A lot has changed since the days of waiting for a new episode of Grizzly Adams or Forest Rangers to air on television.
To be honest, I rarely watch TV. Between Netflix cartoons with my daughter and iTunes Game of Thrones with my wife, what remains of my evening entertainment time is spent flipping through my favourite outdoor YouTube channels. Here are the Top 5:
Most subscribers just call him “Shrug,” and he seems to be one of the rock stars of the outdoor YouTube world. Shrug’s one liner — “Woo Buddy” — has been quoted by many other channel creators. Sean Emery’s material is scattered at times, covering things like unicycle trips to backyard BBQ recipes. However, his main focus, and where The Shrug has gathered his fame, are the videos on lightweight backpacking and camp-hammocking. This guy is informative, hilarious and he’s definitely original. Best video in his collection — a winter hammock trip in Ely, Minnesota at -40 degrees Fahrenheit. You’ll be hooked (if you aren't already).
Paul Kirtley’s channel is more about bushcraft then survival, and that’s why I like it. He’s true to life. It’s informative and well shot. Paul also adds a lot more information elsewhere. He’s a blogger, podcaster and runs Frontier Bushcraft wilderness bushcraft school. If you want detailed content, then find him online. Paul’s calm demeanor seems to take you on his journey, rather than just report what to do if you ever go on one. A real pleasure.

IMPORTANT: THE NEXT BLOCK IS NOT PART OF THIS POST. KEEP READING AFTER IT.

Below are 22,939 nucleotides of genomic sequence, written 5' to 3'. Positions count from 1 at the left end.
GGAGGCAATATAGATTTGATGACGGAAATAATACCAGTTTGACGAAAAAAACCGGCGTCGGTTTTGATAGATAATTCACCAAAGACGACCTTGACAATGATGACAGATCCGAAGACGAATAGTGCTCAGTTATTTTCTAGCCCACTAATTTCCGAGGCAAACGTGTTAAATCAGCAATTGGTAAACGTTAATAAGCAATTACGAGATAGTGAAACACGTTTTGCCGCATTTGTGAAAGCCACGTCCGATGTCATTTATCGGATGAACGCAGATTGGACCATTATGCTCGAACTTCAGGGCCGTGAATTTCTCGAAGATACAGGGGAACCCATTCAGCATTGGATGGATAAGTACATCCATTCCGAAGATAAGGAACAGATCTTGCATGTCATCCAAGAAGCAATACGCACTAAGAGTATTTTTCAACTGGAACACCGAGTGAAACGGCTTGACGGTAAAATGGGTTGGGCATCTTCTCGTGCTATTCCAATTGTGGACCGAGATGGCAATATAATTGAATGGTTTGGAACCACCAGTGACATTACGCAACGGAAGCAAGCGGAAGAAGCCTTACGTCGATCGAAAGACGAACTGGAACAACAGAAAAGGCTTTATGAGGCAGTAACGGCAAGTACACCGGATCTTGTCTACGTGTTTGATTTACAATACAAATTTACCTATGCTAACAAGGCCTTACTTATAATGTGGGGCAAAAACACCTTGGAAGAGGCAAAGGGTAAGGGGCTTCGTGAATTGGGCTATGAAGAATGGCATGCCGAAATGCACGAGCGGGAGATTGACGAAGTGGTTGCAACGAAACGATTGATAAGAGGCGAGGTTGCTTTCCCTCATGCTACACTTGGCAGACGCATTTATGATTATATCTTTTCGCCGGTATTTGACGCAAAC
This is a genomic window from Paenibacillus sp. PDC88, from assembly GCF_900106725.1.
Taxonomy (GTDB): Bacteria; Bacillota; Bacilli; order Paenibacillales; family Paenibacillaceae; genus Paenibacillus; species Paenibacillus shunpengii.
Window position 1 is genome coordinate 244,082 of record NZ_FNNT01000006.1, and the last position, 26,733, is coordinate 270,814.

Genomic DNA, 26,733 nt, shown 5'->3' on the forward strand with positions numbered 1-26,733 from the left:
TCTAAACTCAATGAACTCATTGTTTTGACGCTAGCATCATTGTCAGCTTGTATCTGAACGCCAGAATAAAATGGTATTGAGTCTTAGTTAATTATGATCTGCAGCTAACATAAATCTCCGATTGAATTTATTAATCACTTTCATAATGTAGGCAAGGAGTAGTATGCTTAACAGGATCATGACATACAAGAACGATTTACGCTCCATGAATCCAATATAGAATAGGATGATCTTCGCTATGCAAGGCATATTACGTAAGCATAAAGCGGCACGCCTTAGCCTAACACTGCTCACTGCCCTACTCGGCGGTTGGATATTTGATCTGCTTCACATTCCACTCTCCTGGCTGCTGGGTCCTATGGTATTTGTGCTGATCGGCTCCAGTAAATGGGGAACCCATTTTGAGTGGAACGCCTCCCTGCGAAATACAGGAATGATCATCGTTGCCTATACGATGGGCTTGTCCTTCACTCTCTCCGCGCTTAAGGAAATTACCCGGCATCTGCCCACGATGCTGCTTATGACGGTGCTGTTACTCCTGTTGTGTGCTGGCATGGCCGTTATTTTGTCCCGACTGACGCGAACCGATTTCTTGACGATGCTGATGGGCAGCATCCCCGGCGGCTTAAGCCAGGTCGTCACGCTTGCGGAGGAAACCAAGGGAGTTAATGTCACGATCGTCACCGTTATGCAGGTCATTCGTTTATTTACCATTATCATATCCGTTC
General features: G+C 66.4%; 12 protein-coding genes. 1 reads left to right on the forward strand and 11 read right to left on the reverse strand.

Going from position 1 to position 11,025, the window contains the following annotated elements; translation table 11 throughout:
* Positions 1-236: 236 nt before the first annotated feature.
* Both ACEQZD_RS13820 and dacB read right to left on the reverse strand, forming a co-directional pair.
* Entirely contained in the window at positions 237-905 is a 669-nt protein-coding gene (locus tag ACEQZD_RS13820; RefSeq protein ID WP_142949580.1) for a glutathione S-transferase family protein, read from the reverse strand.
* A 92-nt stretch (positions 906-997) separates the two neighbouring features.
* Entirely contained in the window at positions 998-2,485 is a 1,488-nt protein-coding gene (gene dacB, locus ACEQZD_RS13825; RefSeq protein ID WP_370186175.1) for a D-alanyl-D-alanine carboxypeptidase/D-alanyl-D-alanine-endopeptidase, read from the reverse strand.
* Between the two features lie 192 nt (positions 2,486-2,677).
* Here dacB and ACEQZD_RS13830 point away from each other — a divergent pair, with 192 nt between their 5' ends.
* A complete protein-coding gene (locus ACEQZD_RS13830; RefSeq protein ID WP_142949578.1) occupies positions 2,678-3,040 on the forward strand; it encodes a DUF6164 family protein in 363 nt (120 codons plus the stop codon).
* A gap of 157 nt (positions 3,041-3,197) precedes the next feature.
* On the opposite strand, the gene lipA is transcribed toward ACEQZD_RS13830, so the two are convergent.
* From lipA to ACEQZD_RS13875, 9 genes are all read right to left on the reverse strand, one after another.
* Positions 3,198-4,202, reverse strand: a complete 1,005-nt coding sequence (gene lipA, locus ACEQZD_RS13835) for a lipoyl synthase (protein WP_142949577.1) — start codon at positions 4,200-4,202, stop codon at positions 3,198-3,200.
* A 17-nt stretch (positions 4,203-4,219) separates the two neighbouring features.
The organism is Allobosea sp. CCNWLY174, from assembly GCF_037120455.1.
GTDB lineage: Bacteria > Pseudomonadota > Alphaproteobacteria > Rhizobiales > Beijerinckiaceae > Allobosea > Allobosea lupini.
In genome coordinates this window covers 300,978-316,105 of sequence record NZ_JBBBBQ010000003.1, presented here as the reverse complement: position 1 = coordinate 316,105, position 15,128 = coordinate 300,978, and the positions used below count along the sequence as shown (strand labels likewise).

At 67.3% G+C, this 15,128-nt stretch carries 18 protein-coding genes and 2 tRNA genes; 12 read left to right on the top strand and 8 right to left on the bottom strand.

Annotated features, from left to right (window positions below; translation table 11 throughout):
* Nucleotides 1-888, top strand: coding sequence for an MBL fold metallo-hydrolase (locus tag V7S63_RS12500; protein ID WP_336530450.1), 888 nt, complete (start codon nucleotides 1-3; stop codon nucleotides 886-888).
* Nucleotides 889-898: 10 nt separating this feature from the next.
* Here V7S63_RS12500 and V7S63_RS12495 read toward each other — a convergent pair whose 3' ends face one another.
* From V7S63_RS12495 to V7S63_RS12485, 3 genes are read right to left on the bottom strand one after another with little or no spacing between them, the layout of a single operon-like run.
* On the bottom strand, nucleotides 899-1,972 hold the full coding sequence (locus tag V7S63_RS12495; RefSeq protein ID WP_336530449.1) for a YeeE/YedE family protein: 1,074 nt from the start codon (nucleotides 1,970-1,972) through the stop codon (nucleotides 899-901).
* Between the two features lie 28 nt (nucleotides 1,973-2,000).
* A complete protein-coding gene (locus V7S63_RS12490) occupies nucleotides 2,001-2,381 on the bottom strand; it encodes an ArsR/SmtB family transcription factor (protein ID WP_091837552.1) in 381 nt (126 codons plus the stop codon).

Sounds sappy, but these three camping videographers give you hope for the future. This young threesome gathers for backpacking trips, and film their experience and knowledge. Each episode is extremely well-shot, a highlight for me, and provides a solid story line of discovery and true backcountry adventure. It’s like watching three Huck Finn-like characters on an adventure together. To prove this is a good channel to watch — my 10-year-old daughter looks forward to viewing each episode with me, just like I used to look forward to watching Tarzan movies every Sunday afternoon with my father. The best part, of course, is that my daughter and I don’t have to wait until Sunday to watch the latest segment.
I’m a big fan of Glen Hooper’s channel. It’s not for everyone though. You really have to love true wilderness travel, especially in the winter. His tips on winter tripping are awesome and the area he explores is my favourite — the northern boreal forests of Ontario. The film quality isn’t as good as some of the others — but who cares? It is true experiences and talent you’re watching, and that’s why it’s such a good channel to subscribe to.
This site is definitely full of enthusiasm and helpful tips. I appreciate that. But it’s also full of fresh views and philosophy on being connected to nature. This really adds to the channel. It’s not as glamorous as the National Geographic channel or watching survival shows like Naked and Afraid. But it’s also not like watching home movies of endless canoe trips made up of blurred images and bad audio. It’s perfect, really.